She wore high heels to make herself appear taller, and other French Court females quickly adopted this look (the Italian heel). The women then wore shoes with heels that were higher than 10 cm (8 inches), which were very comparable to modern stilettos.

Women typically wore delicate footwear that suited their feet. However, the cow-mouth shoe that had become popular at the end of the Middle Ages was still in style.

Another type of footwear emerged at the end of the 15th century, known as the Chopines. The patterns were the source of those platform shoes. The Chopines had cork soles that were trimmed with fabric, reaching up to 75cm (about 30 inches) in height at their peak.


Because a high forehead was viewed as a sign of caution, people shaved or plucked their front hair. As a result, the hairline moved a few centimeters up the forehead. Women with darker hair were drawn to the outdoors to let their hair bleach in the sun because fair hair was viewed as a desirable feature.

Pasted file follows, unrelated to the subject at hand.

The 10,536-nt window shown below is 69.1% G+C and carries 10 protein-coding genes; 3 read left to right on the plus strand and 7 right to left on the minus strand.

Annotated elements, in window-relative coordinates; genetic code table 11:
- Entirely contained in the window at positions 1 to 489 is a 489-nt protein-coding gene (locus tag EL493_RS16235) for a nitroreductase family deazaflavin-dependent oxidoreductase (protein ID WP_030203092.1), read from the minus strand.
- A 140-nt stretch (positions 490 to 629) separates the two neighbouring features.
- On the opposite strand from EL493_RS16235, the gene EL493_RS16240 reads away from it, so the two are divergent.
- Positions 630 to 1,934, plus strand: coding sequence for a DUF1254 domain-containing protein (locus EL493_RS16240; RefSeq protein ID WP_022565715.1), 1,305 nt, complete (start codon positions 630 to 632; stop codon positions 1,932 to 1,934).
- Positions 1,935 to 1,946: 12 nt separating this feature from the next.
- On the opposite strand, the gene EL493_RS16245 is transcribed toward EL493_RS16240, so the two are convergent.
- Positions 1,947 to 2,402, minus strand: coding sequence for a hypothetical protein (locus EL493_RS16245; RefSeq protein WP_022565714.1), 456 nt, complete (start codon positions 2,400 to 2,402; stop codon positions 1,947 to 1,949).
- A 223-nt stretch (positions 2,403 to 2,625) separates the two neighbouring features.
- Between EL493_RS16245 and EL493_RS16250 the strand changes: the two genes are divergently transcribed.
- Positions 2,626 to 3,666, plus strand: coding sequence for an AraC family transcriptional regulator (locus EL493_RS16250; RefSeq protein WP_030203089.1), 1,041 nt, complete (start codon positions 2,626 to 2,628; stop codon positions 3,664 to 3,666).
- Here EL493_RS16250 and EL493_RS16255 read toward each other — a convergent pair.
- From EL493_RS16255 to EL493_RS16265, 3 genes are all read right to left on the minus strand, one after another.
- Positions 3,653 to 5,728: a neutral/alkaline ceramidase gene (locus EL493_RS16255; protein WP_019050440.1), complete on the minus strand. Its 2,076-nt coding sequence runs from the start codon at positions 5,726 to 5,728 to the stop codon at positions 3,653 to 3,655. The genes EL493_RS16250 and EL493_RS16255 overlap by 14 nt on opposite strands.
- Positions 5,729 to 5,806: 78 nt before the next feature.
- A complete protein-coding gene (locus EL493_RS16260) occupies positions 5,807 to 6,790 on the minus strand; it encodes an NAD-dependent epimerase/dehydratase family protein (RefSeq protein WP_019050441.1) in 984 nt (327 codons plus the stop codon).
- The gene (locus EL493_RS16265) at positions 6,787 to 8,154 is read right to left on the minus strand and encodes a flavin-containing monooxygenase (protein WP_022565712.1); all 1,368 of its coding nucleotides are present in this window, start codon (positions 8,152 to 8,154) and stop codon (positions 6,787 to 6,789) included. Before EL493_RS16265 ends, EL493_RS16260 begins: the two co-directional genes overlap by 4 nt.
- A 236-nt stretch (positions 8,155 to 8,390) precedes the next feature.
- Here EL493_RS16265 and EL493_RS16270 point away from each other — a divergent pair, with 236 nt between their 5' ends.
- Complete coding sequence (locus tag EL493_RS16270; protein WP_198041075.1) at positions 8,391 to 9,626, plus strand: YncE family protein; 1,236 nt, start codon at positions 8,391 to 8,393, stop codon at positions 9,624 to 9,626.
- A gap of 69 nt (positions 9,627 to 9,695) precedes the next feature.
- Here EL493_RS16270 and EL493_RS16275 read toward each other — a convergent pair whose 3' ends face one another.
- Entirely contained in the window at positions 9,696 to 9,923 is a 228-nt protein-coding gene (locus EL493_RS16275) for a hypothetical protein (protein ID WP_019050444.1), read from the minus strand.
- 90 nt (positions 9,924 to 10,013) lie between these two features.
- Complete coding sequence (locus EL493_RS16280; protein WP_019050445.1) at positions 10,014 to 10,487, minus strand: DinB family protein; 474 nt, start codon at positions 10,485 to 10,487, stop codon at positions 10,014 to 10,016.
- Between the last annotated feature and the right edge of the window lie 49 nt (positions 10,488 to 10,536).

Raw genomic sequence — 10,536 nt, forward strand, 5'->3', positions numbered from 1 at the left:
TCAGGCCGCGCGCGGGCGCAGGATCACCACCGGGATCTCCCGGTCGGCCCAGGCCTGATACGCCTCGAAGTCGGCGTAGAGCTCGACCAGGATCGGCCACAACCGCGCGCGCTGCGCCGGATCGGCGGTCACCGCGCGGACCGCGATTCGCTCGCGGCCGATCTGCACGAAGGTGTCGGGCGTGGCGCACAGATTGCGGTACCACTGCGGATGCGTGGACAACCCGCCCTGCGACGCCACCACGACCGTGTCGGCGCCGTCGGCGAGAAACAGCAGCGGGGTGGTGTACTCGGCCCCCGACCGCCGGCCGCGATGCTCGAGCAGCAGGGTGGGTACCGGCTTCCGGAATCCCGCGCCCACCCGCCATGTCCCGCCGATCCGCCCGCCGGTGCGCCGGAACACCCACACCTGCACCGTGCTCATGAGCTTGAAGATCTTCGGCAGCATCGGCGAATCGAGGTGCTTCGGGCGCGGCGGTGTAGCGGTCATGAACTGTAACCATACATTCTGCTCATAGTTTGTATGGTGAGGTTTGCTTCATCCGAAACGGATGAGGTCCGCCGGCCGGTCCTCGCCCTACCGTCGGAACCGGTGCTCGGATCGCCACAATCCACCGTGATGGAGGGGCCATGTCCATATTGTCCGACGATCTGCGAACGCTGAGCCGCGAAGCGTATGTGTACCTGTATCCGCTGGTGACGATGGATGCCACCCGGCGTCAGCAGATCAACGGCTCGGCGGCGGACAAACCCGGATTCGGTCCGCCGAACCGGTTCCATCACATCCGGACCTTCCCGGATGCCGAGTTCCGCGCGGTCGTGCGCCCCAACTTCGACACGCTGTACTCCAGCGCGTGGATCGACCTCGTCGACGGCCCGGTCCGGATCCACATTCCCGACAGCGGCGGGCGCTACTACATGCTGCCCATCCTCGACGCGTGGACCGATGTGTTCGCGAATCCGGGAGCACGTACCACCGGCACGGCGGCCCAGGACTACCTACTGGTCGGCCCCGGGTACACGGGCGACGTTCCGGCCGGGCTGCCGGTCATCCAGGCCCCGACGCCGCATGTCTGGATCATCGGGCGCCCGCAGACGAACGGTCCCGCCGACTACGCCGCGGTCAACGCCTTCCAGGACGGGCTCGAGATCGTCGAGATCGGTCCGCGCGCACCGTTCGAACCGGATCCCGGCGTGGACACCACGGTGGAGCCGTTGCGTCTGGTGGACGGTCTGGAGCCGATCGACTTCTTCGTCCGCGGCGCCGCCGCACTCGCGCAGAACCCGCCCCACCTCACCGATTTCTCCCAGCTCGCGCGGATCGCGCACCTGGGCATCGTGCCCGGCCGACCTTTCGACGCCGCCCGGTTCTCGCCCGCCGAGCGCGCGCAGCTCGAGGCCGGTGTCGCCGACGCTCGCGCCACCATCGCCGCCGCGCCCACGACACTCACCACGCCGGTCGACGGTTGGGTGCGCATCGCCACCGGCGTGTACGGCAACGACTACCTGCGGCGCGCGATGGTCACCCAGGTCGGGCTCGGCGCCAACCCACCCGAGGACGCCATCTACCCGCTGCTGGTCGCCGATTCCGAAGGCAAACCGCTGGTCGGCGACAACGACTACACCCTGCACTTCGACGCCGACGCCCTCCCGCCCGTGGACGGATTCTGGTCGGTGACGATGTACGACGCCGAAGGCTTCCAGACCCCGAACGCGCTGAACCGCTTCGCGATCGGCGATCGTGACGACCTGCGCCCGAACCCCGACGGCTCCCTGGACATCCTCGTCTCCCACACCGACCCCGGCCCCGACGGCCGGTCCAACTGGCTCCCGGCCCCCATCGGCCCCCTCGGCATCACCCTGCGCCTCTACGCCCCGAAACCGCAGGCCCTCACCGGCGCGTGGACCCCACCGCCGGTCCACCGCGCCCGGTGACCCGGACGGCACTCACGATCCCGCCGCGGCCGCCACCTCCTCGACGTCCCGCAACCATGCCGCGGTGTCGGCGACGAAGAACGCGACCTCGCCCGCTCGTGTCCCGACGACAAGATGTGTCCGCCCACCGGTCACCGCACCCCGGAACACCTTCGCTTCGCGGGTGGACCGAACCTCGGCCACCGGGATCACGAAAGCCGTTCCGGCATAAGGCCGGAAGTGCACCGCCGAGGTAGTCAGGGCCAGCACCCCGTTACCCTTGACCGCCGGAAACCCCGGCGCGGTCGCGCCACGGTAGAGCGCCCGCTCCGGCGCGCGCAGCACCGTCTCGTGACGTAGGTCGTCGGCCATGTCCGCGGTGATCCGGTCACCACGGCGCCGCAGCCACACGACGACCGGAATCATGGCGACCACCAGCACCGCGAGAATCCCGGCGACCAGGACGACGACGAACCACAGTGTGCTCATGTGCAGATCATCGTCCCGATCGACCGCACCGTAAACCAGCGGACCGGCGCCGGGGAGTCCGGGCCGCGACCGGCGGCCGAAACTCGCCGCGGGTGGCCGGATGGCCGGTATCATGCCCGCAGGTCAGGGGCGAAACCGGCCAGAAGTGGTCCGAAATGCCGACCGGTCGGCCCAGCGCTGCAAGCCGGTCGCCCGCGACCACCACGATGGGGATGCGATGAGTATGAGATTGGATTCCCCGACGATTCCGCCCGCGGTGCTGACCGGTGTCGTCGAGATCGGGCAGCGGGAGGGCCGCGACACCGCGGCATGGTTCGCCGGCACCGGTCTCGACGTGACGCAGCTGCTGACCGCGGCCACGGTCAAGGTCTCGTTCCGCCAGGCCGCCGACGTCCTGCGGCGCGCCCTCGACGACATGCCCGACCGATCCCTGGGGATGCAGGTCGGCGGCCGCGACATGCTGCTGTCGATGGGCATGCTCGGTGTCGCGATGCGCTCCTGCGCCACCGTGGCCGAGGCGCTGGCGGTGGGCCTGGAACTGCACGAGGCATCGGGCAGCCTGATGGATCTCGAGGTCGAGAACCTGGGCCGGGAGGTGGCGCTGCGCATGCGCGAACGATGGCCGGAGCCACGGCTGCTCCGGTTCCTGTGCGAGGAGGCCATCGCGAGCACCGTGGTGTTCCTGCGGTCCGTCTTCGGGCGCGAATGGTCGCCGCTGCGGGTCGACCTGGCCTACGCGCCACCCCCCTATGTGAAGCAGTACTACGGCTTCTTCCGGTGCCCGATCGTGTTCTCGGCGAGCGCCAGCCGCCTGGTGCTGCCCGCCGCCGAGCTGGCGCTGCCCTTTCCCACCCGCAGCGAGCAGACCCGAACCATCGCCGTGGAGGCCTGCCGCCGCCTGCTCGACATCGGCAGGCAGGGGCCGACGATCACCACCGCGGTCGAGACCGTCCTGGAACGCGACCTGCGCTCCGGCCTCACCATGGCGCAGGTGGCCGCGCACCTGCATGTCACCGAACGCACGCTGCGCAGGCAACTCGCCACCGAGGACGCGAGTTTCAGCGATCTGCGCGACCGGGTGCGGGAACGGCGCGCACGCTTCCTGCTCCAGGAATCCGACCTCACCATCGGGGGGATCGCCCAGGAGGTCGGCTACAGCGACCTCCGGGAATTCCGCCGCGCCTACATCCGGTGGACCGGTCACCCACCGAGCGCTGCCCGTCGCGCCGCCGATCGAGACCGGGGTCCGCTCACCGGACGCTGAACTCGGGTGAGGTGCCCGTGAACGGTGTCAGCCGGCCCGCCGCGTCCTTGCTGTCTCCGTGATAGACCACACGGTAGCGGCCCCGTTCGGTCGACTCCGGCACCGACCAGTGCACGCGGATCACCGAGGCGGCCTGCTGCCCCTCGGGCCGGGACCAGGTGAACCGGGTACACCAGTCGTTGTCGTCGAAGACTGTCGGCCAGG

fashion history renaissance
fashion history renaissance

Braids are arranged in a plethora of different methods and styles in Renaissance portraiture. Often, hair pieces had to be added because the natural hair was insufficient for the elaborate hairstyles. Young, single women and girls wore their hair tied up or draped carelessly over their shoulders in ribbon braids or twists.

Thanks to iron hair curlers that were heated in a fire, curly hair became incredibly popular. The Balzo was an elaborate headdress that originated in Italy in the early 15th century.

It resembled a turban or a big circle or half-moon encircling the head. It was wrapped in fur, pearls, braid, and priceless textiles. It was constructed of wire, cushioning, and sturdy linen similar to buckram.